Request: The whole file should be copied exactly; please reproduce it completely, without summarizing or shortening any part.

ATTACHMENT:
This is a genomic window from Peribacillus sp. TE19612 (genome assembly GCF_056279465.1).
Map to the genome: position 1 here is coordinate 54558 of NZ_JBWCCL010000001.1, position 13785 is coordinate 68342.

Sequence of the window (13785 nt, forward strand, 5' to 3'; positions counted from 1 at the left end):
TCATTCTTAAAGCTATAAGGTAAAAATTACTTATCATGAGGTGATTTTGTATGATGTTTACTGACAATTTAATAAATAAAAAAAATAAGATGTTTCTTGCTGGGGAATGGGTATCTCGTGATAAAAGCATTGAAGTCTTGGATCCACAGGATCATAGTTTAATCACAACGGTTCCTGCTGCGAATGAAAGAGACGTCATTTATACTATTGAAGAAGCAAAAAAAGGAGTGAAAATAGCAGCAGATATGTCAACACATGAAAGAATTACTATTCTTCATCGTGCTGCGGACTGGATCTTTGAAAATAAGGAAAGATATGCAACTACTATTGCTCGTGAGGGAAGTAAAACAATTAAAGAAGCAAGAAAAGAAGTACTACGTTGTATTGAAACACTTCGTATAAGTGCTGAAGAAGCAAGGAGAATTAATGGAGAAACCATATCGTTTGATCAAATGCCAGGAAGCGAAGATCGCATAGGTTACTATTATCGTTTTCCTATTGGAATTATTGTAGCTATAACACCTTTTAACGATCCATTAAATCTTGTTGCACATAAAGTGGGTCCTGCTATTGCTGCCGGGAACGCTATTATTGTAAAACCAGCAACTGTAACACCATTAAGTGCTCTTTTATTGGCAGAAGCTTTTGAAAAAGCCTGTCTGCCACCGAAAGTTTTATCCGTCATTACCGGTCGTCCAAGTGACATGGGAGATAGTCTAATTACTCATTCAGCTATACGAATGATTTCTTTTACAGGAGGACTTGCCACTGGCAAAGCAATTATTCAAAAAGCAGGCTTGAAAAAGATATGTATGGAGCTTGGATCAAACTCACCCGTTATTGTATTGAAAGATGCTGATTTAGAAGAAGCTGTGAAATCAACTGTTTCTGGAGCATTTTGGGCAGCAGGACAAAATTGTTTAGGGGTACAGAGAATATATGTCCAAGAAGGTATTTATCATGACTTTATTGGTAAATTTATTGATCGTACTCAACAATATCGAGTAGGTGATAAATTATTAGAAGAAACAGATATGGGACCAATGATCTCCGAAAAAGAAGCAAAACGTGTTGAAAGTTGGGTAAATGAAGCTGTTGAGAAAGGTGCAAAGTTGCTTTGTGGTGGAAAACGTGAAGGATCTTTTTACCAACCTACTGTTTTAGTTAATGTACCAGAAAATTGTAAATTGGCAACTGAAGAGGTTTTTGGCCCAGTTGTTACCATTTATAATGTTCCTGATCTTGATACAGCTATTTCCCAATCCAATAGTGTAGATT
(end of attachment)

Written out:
This is a genomic window from Peribacillus sp. TE19612 (genome assembly GCF_056279465.1).
Map to the genome: position 1 here is coordinate 54558 of NZ_JBWCCL010000001.1, position 13785 is coordinate 68342.

Sequence of the window (13785 nt, forward strand, 5' to 3'; positions counted from 1 at the left end):
TCATTCTTAAAGCTATAAGGTAAAAATTACTTATCATGAGGTGATTTTGTATGATGTTTACTGACAATTTAATAAATAAAAAAAATAAGATGTTTCTTGCTGGGGAATGGGTATCTCGTGATAAAAGCATTGAAGTCTTGGATCCACAGGATCATAGTTTAATCACAACGGTTCCTGCTGCGAATGAAAGAGACGTCATTTATACTATTGAAGAAGCAAAAAAAGGAGTGAAAATAGCAGCAGATATGTCAACACATGAAAGAATTACTATTCTTCATCGTGCTGCGGACTGGATCTTTGAAAATAAGGAAAGATATGCAACTACTATTGCTCGTGAGGGAAGTAAAACAATTAAAGAAGCAAGAAAAGAAGTACTACGTTGTATTGAAACACTTCGTATAAGTGCTGAAGAAGCAAGGAGAATTAATGGAGAAACCATATCGTTTGATCAAATGCCAGGAAGCGAAGATCGCATAGGTTACTATTATCGTTTTCCTATTGGAATTATTGTAGCTATAACACCTTTTAACGATCCATTAAATCTTGTTGCACATAAAGTGGGTCCTGCTATTGCTGCCGGGAACGCTATTATTGTAAAACCAGCAACTGTAACACCATTAAGTGCTCTTTTATTGGCAGAAGCTTTTGAAAAAGCCTGTCTGCCACCGAAAGTTTTATCCGTCATTACCGGTCGTCCAAGTGACATGGGAGATAGTCTAATTACTCATTCAGCTATACGAATGATTTCTTTTACAGGAGGACTTGCCACTGGCAAAGCAATTATTCAAAAAGCAGGCTTGAAAAAGATATGTATGGAGCTTGGATCAAACTCACCCGTTATTGTATTGAAAGATGCTGATTTAGAAGAAGCTGTGAAATCAACTGTTTCTGGAGCATTTTGGGCAGCAGGACAAAATTGTTTAGGGGTACAGAGAATATATGTCCAAGAAGGTATTTATCATGACTTTATTGGTAAATTTATTGATCGTACTCAACAATATCGAGTAGGTGATAAATTATTAGAAGAAACAGATATGGGACCAATGATCTCCGAAAAAGAAGCAAAACGTGTTGAAAGTTGGGTAAATGAAGCTGTTGAGAAAGGTGCAAAGTTGCTTTGTGGTGGAAAACGTGAAGGATCTTTTTACCAACCTACTGTTTTAGTTAATGTACCAGAAAATTGTAAATTGGCAACTGAAGAGGTTTTTGGCCCAGTTGTTACCATTTATAATGTTCCTGATCTTGATACAGCTATTTCCCAATCCAATAGTGTAGATT